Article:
About once a week I try to give you a sneak peek into one of the photography shoots that I’ve recently done. I also try to give you photography newbies some tips. You know…stuff that I have learned, stuff that could help you, stuff that has helped me, just general photography stuff. But with all those posts about photoshopping and working with lighting and suggestions on how to work with kids, I realized that I kinda need to start at the beginning for some of you. Afterall, you are just like I was…inspired to take photos of the important people in your lives and you have a pretty decent camera (and some of you even have access to the editing software too)…but somehow it doesn’t translate into great photos. So that is what this post is all about: Where to start when it comes to photography. Let’s call it Photography for Beginners.
First let’s talk about your camera.
I recommend purchasing & shooting with a camera that has the ability to turn off the flash. If you don’t know how to do this on your camera – read your manual. Yeah. That book that is probably in the box your camera came in. When you use just a standard camera’s flash, it blows out the foreground and results in portraits that have loads of shadows and discolorations. Let’s assume that you have a good SLR camera (like the Canon Rebel or Nikon D3000) and it has a bunch of different modes – like auto, manual, Aperature Priority or Aperature Value mode (AV), and Shutter Speed Priority mode (TV). I suggest that if you are starting out…STAY AWAY FROM AUTO. Don’t go there. Don’t touch it. Don’t look at it. Don’t even think about it. It’s a sure fire way to take a craptastic photo. And to never learn the right way to actually use your camera. It’s like a drug…and you’ll get hooked and then years down the road, we will catch you compulsively picking scabs on your face in a corner while jonesing for a decent family photo. Not cool.
Now let’s talk about the time & place to take a photo.
The best time to take a good portrait is early in the morning (with an hour or two of sunrise) or late in the day (an hour or two before the sun sets). This is the time that the sun isn’t directly overhead and you will be less likely to be struggling with harsh shadows and the forehead glare (I call it headlights). Also, have your subjects either face the sun or face directly away from it. Practice with your favorite calm and obedient child to see the difference. Below you can see Tara was facing the sun – resulting in a very flattering highlighting of her features. Test to see what you like best. Switch it up during the same shoot for a completely different result.
The best location to take a portrait is one that allows the subjects to be relaxed. Then look for a place that has minimal distractions in the background. Also…since you are shooting at the forementioned dusk or dawn – there shouldn’t be a lot of direct sunlight. But if there is…go to a shady area – have your subjects in a shady area and you should stand in the shade too.
Now that you are in the right place, at the right time with the right camera, let’s talk settings.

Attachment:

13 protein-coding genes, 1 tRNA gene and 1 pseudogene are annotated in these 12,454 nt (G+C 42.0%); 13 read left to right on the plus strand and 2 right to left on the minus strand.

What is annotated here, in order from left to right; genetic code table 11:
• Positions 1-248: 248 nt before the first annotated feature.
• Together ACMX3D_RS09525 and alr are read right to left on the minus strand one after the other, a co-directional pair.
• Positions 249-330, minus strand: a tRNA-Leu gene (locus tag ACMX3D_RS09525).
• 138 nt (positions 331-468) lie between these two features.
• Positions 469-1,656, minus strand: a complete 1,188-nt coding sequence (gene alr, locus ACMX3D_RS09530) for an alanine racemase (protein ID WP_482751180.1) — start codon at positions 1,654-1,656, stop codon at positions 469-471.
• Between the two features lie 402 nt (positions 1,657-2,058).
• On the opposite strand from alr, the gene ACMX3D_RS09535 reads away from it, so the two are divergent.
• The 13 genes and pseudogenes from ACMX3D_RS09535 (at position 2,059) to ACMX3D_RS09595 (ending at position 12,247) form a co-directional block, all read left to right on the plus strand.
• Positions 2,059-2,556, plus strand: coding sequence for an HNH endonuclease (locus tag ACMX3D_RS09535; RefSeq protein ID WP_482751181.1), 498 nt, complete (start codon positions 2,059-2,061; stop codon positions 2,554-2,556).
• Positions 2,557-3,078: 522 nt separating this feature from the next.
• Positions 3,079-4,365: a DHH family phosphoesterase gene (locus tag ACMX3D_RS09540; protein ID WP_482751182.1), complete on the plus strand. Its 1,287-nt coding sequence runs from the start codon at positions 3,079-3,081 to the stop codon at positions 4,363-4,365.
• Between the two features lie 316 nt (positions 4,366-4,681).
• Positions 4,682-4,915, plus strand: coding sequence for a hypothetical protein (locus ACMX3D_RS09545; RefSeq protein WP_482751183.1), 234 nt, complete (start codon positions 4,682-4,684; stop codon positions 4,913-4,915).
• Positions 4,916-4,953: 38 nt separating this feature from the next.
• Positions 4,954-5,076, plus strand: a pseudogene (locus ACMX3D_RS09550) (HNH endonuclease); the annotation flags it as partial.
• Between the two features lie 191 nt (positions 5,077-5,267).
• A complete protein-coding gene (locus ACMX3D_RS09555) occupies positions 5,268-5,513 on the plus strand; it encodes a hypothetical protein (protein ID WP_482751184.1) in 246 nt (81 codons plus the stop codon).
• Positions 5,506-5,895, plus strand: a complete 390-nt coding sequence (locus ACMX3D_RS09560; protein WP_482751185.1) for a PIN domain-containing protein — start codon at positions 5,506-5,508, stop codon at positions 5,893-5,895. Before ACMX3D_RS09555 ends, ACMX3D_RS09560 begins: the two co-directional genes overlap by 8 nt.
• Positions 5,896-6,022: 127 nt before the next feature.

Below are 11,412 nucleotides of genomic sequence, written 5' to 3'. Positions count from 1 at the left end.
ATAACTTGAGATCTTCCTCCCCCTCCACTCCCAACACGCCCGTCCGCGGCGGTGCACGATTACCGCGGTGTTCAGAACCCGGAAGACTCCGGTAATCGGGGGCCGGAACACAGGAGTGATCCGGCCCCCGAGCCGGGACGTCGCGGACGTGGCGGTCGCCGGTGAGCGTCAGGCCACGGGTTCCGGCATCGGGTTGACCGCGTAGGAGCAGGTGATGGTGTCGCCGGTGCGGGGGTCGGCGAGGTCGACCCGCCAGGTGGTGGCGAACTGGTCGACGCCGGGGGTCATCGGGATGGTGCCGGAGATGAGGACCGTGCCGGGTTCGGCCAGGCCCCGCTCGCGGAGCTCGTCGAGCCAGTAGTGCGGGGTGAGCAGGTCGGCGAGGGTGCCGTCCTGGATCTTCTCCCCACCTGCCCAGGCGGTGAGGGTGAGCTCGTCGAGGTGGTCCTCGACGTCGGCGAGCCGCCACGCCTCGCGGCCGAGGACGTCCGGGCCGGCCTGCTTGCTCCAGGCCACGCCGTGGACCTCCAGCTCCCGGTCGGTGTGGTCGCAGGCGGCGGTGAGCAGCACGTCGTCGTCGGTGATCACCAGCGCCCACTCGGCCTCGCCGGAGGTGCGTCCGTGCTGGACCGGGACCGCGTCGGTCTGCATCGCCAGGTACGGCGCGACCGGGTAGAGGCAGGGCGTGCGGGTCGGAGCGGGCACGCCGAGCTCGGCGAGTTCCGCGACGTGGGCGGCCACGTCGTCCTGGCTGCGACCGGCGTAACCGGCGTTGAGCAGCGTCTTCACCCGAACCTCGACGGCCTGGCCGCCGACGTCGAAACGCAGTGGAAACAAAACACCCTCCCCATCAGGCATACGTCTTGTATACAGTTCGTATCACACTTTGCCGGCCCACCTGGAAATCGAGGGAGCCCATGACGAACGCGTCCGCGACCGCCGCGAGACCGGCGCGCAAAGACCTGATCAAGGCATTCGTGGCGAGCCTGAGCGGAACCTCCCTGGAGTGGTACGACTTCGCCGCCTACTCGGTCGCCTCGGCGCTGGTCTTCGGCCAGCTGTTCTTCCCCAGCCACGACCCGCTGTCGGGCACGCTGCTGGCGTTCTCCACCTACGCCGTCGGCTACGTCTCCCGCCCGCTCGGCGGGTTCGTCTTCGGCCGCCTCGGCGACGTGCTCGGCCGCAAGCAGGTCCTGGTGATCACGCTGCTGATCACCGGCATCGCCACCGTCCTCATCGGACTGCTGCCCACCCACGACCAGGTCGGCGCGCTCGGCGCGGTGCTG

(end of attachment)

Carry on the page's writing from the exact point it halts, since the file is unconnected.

The number one thing I tell people is that you can’t duplicate perfect lighting just by setting the camera on the same settings. You need to be flexible with your particular situation. That being said…let’s start somewhere easy. Imagine a triangle. This triangle is the key to proper exposure (or perfect lighting for you normal talkin’ folks). One corner of the triangle is the ISO setting. The other corner is your f-stop (that setting on your camera that is f/____) and the third corner is the shutter speed. If you can get the right combination of these three things…well, then you just shot a perfectly exposed photo. (enter happy dance here).
Now for an exercise. First, go outside with your test subject at the proper time. Now put your camera on the AV setting. This mode will automatically set your shutter speed according to your f-stop. Now set your ISO to 200 (if it’s really bright outside) or 400 (if it’s a little more overcast). Now I want you to get really close to your subject and set your f-stop as low as it can go.
Take the photo.
Now what SHOULD happen is your background should be slightly blurry – like the photo below. If the photo looks too light – then notch that ISO to 200 or 100. If it’s too dark, then move that ISO to 400-600. You want to make SLOW adjustments. Note the differences.
Now go back to your original settings. This time, slowly adjust the f-stop up and then down. Note what happens.
Now let’s talk about basic portrait rules.
1. Focus on the eyes. You know that little red dot that appears when you press your trigger half way down? Yeah…it should be on the eyes…ALWAYS the EYES 🙂
2. Put your subjects in the upper third of the photo. There is more to the rule-of-thirds but for starters…put em smack dab on the upper line that would slice your photo in thirds.
3. Don’t shoot below your subject. Listen…this can work sometimes…but for beginners, it’s smart (and the most flattering) to be on eye-level or above your subjects. You will avoid many-a-double-chin this way.
Lastly – SHOOT SHOOT SHOOT.
Practice literally all the time. Practice on leaves. Practice on trees. Practice on the mold that is growing up the side of your house…whatever you do, take out your camera and get clickin. Practice different angles. Practice different backgrounds. Practice different lighting. PRACTICE.
And remember, Rome wasn’t built in a day…and neither will your skills. The key here is to improve. And don’t be afraid to ask questions. Afterall, photographers are some of the nicest people in the world…I should know 🙂
Not to switch gears on ya, but how cute is Clara? Man that girl has personality. It’s like oozing from her pores. Kinda like pus…except less disgusting and totally more adorable.